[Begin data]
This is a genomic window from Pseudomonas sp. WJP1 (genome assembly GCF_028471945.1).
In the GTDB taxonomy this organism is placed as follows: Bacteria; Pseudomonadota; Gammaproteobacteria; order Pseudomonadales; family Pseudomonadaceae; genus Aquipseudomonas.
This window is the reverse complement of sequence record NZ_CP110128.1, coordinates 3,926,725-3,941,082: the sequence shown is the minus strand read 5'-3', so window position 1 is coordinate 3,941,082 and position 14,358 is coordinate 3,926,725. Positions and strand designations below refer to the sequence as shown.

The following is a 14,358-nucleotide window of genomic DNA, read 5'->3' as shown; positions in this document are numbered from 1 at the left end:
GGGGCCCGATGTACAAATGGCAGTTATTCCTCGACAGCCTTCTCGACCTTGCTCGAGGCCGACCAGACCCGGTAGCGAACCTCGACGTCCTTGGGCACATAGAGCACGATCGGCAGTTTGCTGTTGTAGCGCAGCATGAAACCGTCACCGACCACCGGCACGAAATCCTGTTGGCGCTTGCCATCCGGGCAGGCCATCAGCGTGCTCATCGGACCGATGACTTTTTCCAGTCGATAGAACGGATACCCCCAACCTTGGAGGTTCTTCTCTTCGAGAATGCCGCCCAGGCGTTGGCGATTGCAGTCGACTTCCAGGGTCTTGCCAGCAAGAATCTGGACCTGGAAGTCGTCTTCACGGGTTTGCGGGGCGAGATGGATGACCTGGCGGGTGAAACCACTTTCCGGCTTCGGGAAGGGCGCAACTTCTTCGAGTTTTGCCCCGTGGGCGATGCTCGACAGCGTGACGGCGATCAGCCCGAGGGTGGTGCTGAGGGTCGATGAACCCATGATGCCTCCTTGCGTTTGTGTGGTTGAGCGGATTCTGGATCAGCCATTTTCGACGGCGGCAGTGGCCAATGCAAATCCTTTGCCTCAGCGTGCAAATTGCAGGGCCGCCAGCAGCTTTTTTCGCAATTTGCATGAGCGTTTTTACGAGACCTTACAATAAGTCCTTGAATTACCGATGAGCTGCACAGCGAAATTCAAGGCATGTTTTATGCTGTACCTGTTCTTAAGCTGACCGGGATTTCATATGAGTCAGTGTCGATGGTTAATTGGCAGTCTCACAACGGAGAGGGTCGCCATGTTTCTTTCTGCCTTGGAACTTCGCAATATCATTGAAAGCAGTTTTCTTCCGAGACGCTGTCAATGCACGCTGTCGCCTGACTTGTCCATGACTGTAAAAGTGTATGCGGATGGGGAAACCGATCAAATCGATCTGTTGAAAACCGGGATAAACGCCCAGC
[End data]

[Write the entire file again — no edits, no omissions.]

This is a genomic window from Pseudomonas sp. WJP1 (genome assembly GCF_028471945.1).
In the GTDB taxonomy this organism is placed as follows: Bacteria; Pseudomonadota; Gammaproteobacteria; order Pseudomonadales; family Pseudomonadaceae; genus Aquipseudomonas.
This window is the reverse complement of sequence record NZ_CP110128.1, coordinates 3,926,725-3,941,082: the sequence shown is the minus strand read 5'-3', so window position 1 is coordinate 3,941,082 and position 14,358 is coordinate 3,926,725. Positions and strand designations below refer to the sequence as shown.

The following is a 14,358-nucleotide window of genomic DNA, read 5'->3' as shown; positions in this document are numbered from 1 at the left end:
GGGGCCCGATGTACAAATGGCAGTTATTCCTCGACAGCCTTCTCGACCTTGCTCGAGGCCGACCAGACCCGGTAGCGAACCTCGACGTCCTTGGGCACATAGAGCACGATCGGCAGTTTGCTGTTGTAGCGCAGCATGAAACCGTCACCGACCACCGGCACGAAATCCTGTTGGCGCTTGCCATCCGGGCAGGCCATCAGCGTGCTCATCGGACCGATGACTTTTTCCAGTCGATAGAACGGATACCCCCAACCTTGGAGGTTCTTCTCTTCGAGAATGCCGCCCAGGCGTTGGCGATTGCAGTCGACTTCCAGGGTCTTGCCAGCAAGAATCTGGACCTGGAAGTCGTCTTCACGGGTTTGCGGGGCGAGATGGATGACCTGGCGGGTGAAACCACTTTCCGGCTTCGGGAAGGGCGCAACTTCTTCGAGTTTTGCCCCGTGGGCGATGCTCGACAGCGTGACGGCGATCAGCCCGAGGGTGGTGCTGAGGGTCGATGAACCCATGATGCCTCCTTGCGTTTGTGTGGTTGAGCGGATTCTGGATCAGCCATTTTCGACGGCGGCAGTGGCCAATGCAAATCCTTTGCCTCAGCGTGCAAATTGCAGGGCCGCCAGCAGCTTTTTTCGCAATTTGCATGAGCGTTTTTACGAGACCTTACAATAAGTCCTTGAATTACCGATGAGCTGCACAGCGAAATTCAAGGCATGTTTTATGCTGTACCTGTTCTTAAGCTGACCGGGATTTCATATGAGTCAGTGTCGATGGTTAATTGGCAGTCTCACAACGGAGAGGGTCGCCATGTTTCTTTCTGCCTTGGAACTTCGCAATATCATTGAAAGCAGTTTTCTTCCGAGACGCTGTCAATGCACGCTGTCGCCTGACTTGTCCATGACTGTAAAAGTGTATGCGGATGGGGAAACCGATCAAATCGATCTGTTGAAAACCGGGATAAACGCCCAGC